Today, we observe Earth Day. You may participate in some activities to help the health of our planet. But you can also do some things to improve your personal investment environment.
In fact, you might want to follow a key environmental theme: reduce, reuse, recycle. How can these elements be applied to investing? Here are some ideas:
Reduce — You don’t want to waste time, effort and money on investment decisions that will ultimately not benefit you much, if at all. For example, if you are constantly buying and selling investments, you may be hurting yourself in a few different ways. First, by not holding investments for at least a year before selling them, you may have to pay taxes on short-term capital gains at a rate that’s probably going to be higher than the long-term rate, which would apply if you held the investments at least a year before selling. Second, by always buying and selling, you could pay more in trading costs. Third, some investments simply need to be held for the long term before they will show positive results. And finally, excessive buying and selling can make it hard for you to follow a consistent, long-term investment strategy. So if you do trade frequently, consider reducing your activity.
Reuse — You don’t have to look hard to find all sorts of investment techniques being promoted by someone. Many of these strategies have exotic-sounding names, such as “Dogs of the Dow” or “Range Trading.” These techniques may have some validity, but, unfortunately, some investors zigzag from one to another, hoping to eventually find that “sure ticket” to investment success. You need to develop, and reuse year after year, an investment strategy created just for you, based on your individual needs, goals, comfort with risk and investing time horizon. Of course, you may well need to adjust this strategy over time to reflect changes in your life — but “adjusting” isn’t the same as “abandoning.” Sticking with a long-term, personalized strategy is an effective – and less stressful – way of pursuing your financial objectives.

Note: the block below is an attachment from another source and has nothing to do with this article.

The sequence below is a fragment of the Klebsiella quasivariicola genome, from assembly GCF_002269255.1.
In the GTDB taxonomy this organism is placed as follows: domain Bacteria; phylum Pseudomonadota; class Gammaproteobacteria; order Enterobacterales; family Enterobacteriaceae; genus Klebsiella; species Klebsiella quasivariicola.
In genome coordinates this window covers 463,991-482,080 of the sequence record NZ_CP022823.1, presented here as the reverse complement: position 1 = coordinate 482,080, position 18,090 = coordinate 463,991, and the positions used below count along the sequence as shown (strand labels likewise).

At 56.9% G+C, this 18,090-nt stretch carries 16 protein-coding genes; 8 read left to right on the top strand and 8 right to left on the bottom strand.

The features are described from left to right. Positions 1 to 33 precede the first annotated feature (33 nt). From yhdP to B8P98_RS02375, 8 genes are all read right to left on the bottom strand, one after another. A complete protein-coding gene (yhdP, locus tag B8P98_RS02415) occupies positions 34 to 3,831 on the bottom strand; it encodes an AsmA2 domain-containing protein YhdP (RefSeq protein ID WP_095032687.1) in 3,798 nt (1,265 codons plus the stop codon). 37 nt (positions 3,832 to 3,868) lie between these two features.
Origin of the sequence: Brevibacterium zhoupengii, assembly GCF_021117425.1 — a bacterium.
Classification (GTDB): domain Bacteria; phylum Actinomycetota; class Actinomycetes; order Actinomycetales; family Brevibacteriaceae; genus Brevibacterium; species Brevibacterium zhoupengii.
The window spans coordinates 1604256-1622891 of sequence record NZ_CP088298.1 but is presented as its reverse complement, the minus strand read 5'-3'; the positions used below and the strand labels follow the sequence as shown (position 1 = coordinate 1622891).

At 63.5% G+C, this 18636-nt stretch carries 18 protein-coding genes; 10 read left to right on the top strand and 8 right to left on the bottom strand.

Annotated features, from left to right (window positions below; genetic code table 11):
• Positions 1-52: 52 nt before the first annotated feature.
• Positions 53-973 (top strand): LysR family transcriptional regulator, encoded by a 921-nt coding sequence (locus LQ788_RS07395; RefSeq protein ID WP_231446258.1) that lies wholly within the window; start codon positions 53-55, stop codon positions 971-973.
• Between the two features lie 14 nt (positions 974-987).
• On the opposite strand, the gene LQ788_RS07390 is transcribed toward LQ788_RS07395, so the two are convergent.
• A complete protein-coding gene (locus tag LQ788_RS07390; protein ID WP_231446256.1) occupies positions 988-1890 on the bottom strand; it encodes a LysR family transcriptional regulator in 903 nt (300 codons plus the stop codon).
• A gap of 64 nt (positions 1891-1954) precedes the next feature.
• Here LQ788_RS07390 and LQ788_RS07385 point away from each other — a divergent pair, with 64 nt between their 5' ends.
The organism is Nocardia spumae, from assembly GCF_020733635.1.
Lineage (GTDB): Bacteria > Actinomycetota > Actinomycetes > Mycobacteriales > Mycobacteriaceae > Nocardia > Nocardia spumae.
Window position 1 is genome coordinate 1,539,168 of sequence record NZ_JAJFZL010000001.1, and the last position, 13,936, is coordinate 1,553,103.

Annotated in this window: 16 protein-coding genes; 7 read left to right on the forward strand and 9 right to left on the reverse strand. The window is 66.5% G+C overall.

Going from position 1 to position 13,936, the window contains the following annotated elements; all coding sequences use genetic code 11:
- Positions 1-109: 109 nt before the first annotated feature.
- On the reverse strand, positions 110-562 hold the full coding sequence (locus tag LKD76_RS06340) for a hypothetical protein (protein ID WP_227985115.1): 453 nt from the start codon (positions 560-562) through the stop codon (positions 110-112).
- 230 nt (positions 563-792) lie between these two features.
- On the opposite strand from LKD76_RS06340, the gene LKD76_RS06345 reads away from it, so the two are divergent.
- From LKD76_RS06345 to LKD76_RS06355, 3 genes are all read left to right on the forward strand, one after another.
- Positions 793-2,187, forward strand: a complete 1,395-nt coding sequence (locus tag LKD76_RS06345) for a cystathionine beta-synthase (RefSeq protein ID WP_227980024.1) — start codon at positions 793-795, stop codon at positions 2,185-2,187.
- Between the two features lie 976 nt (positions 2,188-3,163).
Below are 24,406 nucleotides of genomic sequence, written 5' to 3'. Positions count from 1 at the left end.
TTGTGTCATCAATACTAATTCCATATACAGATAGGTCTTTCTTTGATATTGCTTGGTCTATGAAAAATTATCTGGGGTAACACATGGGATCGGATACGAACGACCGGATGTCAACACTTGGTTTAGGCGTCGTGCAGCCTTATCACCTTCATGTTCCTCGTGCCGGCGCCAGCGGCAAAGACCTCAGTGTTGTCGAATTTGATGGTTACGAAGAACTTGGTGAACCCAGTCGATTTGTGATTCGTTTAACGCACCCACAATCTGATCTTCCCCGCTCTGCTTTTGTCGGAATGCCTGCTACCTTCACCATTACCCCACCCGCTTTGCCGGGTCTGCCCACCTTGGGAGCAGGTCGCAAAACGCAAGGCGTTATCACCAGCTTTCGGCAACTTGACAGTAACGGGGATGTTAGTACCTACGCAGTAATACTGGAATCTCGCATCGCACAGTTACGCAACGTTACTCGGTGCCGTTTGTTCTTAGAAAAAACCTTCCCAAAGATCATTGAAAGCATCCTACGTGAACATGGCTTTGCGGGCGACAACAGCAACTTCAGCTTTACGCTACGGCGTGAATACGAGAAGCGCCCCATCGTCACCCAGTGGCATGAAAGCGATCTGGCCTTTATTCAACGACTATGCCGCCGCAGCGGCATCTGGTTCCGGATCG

Recycle — When you put money in some investments, you don’t just make a one-time payment and then hope to eventually make a profit when you sell – you can actually “recycle” your investment earnings and put them to good use. To illustrate: If you invest in dividend-paying stocks, you can typically sign up for a dividend-reinvestment plan and, as the name suggests, reinvest the dividends back into the stock. This is an easy and efficient way to increase your share ownership – and increasing ownership in any investment can be an important ingredient for successful investing. You can recycle investment dollars in other ways, too. If you own bonds or other fixed-income vehicles that provide you with regular interest payments, you can place this money in a different investment – perhaps one that can help you fill any gaps that may exist in your portfolio.
This article was written by Edward Jones for use by your local Edward Jones Financial Adviser. Douglas J. Drost CFP Financial Adviser for Edward Jones, 2262 Reno Highway.